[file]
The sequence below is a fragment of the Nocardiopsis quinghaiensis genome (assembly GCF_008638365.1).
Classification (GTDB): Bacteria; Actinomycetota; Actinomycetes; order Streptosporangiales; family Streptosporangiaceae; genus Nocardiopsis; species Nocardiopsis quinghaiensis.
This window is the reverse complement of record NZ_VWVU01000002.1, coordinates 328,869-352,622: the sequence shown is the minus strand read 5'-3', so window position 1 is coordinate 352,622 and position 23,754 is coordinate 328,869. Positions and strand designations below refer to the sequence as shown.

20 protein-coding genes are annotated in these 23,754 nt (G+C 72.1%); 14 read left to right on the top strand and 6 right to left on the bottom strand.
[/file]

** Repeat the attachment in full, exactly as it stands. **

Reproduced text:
The sequence below is a fragment of the Nocardiopsis quinghaiensis genome (assembly GCF_008638365.1).
Classification (GTDB): Bacteria; Actinomycetota; Actinomycetes; order Streptosporangiales; family Streptosporangiaceae; genus Nocardiopsis; species Nocardiopsis quinghaiensis.
This window is the reverse complement of record NZ_VWVU01000002.1, coordinates 328,869-352,622: the sequence shown is the minus strand read 5'-3', so window position 1 is coordinate 352,622 and position 23,754 is coordinate 328,869. Positions and strand designations below refer to the sequence as shown.

20 protein-coding genes are annotated in these 23,754 nt (G+C 72.1%); 14 read left to right on the top strand and 6 right to left on the bottom strand.